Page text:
April 04, 2016
Continuing on from last week's Linkwood-centric review, today's review will also focus on another bottling from the increasingly popular distillery and this one has been bottled specifically for The Single Cask.
But before we delve into the review, let's take a trip through history as we seek to understand the origins of this distillery and the wonderful whisky that it produces.
Linkwood distillery (Picture credit: www.mapio.net)
The distillery was founded in 1821 by Peter Brown, who ran it until 1868 when he passed away. Control of the distillery then passed on to his son William, who proceeded to demolish the distillery in 1872 and rebuild another in its place.
The distillery remained under William's ownership until 1897, when it was purchased by a consortium through their newly founded business entity, Linkwood Glenlivet Distillery Company Ltd.
In 1902, a whisky trader from Elgin by the name of Innes Cameron attained a seat on the board of Linkwood Glenlivet Distillery Company Ltd and eventually became the majority shareholder and director of the company and its assets.
The distillery remained under his control for the next 30 years until his death, when it was sold to Scottish Malt Distillers (SMD). As we are all well aware by now, SMD one of the vital cogs within the mighty Distillers Company Ltd (DCL) machinery which eventually became a part of the spirits behemoth, Diageo.
The distillery was refurbished in 1962 and SMD went one step further by building a new distillery within the same grounds in 1971 (the old distillery was from then on referred to as Linkwood A and the new distillery as Linkwood B).
Linkwood A produced a different kind of whisky from what we see today as it was equipped with worm tubs, thus giving the whisky a meatier and slightly more sulphurous character.
The stills at Linkwood. (Picture credit: www.isgplc.com)
Both Linkwood A and B operated in tandem until 1985, when Linkwood A was mothballed. The distillery reopened in 1990 and operated for a few short months every year until 1996, when it was once again mothballed.
In the meantime, Linkwood became an important component within several of Diageo's blends and this increasing need forced them to expand the distillery twice in 2011-2013. The old distillery, Linkwood A, was demolished and the current Linkwood B stillhouse was expanded to accommodate more stills.
The distillery now sports a full lauter mash tun, 11 wooden washbacks (which have a capacity of 80,000 litres but are only filled up to 57,000 litres) and 3 pairs of stills. The 2 old stills from Linkwood A were refurbished and moved to the new stillhouse alongside the 4 stills from Linkwood B.
As mentioned in the previous article, most blenders who have had the opportunity to utilise the whisky produced at Linkwood as a part of their blends tend to fall in love with it due to its combination of fresh, fruity and green/grassy flavours as well as its powerful mouthfeel.
In order to achieve this character, the distillery tries to get the wort as clear as possible while practising long fermentations of at least 75 hours and filling the stills up till just above the man door in order to enhance the copper contact as much as possible.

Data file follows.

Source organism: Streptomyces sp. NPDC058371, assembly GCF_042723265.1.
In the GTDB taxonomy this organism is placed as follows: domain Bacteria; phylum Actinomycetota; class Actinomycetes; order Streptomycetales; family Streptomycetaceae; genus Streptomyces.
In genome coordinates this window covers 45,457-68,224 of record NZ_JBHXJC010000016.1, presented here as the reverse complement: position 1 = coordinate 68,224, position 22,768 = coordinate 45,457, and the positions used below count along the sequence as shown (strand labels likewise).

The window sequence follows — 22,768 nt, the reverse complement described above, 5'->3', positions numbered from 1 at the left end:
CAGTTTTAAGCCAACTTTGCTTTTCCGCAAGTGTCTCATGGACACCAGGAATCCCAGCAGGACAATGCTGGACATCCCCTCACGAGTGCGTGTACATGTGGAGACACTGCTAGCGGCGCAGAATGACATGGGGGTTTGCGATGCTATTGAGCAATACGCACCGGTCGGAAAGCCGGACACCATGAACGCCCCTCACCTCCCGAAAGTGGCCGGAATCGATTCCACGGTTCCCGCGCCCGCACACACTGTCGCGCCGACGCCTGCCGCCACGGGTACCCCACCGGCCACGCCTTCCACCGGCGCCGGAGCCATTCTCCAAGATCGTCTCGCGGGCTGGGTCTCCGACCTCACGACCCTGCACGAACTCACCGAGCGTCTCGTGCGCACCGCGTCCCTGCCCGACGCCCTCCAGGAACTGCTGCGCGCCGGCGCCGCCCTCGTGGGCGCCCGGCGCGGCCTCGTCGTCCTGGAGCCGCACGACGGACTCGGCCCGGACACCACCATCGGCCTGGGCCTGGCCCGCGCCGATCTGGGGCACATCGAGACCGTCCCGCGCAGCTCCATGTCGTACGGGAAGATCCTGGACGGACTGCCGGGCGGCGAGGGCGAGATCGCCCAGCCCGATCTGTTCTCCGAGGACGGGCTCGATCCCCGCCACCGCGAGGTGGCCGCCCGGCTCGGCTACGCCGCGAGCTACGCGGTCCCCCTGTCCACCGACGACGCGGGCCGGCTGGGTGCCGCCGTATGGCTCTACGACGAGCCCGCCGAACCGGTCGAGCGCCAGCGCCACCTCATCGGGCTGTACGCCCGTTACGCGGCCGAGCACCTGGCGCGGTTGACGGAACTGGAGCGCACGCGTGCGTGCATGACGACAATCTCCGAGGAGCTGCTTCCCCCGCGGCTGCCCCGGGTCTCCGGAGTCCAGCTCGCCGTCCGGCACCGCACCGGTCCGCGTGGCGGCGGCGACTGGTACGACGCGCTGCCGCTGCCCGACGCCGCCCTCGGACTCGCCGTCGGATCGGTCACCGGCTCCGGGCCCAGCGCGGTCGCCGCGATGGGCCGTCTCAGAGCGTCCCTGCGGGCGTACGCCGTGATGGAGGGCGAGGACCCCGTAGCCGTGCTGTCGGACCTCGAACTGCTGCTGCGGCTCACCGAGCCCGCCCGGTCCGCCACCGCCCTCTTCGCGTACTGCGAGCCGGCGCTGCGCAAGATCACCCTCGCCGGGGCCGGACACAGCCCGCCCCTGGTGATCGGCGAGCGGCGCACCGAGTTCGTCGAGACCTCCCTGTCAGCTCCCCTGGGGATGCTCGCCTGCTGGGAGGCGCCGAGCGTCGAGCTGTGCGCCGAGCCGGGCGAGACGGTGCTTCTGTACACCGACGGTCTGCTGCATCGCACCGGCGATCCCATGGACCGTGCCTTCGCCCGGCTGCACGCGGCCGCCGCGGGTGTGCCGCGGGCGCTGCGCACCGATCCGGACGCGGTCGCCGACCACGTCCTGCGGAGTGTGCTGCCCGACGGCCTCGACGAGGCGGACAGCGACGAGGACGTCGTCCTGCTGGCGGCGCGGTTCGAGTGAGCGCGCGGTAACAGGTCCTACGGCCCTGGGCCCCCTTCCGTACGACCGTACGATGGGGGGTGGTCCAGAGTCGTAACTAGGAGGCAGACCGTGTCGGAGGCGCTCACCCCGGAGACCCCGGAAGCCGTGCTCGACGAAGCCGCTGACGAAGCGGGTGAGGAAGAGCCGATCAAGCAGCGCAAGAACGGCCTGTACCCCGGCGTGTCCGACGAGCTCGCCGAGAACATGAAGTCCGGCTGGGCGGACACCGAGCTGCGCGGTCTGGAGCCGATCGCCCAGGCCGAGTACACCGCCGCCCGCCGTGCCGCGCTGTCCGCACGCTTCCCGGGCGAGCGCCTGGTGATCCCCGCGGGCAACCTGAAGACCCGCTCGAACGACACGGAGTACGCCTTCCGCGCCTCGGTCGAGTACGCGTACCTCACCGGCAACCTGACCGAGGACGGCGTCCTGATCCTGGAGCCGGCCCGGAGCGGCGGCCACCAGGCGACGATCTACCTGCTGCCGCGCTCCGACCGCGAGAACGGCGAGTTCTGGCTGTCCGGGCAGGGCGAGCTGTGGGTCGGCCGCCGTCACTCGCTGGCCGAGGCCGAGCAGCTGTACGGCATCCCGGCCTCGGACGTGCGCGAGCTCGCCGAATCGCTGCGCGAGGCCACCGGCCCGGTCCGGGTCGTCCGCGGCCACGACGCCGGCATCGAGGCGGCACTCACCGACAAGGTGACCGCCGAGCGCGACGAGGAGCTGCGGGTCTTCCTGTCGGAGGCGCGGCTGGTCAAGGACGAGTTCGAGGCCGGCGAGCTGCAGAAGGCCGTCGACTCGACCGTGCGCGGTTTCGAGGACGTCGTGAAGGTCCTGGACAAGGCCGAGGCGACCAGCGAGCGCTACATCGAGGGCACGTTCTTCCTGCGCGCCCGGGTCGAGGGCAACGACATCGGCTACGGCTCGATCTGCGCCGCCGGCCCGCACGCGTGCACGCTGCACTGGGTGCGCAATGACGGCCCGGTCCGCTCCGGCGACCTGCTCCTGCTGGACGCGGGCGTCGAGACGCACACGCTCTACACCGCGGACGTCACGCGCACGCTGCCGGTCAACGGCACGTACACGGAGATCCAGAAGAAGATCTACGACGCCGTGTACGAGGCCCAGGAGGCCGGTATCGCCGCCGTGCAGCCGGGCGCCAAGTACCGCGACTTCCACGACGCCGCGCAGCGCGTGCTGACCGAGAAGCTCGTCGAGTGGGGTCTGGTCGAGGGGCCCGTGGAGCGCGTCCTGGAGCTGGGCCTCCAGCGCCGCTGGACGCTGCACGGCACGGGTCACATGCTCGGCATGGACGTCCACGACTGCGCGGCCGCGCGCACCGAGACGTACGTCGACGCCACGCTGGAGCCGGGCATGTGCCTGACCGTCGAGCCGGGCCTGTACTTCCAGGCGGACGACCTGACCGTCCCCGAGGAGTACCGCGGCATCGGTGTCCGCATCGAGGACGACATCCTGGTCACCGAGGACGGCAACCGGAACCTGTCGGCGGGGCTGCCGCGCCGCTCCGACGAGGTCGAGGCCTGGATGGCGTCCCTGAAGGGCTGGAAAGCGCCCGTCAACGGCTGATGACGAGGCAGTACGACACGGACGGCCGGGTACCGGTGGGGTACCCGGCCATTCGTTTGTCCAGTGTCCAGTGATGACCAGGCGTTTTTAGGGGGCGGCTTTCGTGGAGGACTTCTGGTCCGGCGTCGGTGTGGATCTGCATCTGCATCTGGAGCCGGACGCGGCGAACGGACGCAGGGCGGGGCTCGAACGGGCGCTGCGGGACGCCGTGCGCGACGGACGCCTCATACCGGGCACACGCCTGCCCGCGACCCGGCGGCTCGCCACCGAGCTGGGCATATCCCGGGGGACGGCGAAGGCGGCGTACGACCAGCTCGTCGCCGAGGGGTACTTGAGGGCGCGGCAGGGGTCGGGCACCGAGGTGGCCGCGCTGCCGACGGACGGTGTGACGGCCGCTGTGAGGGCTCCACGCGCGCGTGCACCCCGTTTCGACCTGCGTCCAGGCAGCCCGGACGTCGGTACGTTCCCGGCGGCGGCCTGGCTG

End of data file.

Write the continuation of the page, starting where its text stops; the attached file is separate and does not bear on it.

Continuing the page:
Linkwood at night. (Picture credit: www.lumixgexperience.panasonic.co.uk)
On top of that, the distillery also allows the stills to rest for at least an hour between distillation runs in order for the copper to regenerate. With all the new expansions and upgrades, the distillery is now able to produce up to 5.6 million litres of pure alcohol on an annual basis, almost all of which is allocated to the various blends within the Diageo portfolio.
Another aspect of the upgrade is that the distillery is now fully automated, with all processes being controlled by computers. As such, the distillery only requires a handful of staff (sometimes even as little as one person!) to be on site at any time in order to monitor the distillery operations.
It can get rather boring at times. (Picture credit: www.au-automation.co.uk)
So, let's get on with the review!
Linkwood 1995 18 Years Old (Bottled for The Single Cask)
Linkwood 1995 18 Years Old (51.2% abv, Bottled for The Single Cask)
Nose: Robust and intensely fruity on initial entry, with the fruitiness growing over time and becoming rather prominent. Grassy notes coupled with some menthol and cloves appear after some time and there is a savoury element which is rather enticing.
Palate: True to the nose, this expression is a veritable fruit bomb! Initial entry presents apricots, peaches and lemony citrus notes and some sweet malt. This grows in strength over time and interacts very well with the spicier elements (cloves and black pepper).
Menthol, grassy hints and some oakiness present themselves over time and add to the intensely fruity character of this dram.
Finish: The fruit bomb detonates, coating the palate very well and providing a long, sligntly spicy and intensely fruity finish.
Balance: A very well balanced dram which is the epitome of a fruit bomb and yet incorporates the other elements (sweet, spicy and woody) very well. The mouthfeel is drying towards the end but only serves to add more dimensions to a characterful dram.
The Linkwood 1995 18 Years Old is available at The Single Cask and can be purchased by the dram for $36 (with an additional 10% service charge levied on top) at the bar. For those who are looking to purchase a bottle of this expression, it is available in bar for $412 (with an additional 10% service charge levied on top) per bottle or via takeaway/retail for $288.40 per bottle.
Patrons are also able to purchase a 100ml sample bottle for in bar consumption or retail purposes from The Single Cask and the price is available upon on enquiry from one of our friendly bar staff.
Written by Brendan Pillai for The Single Cask
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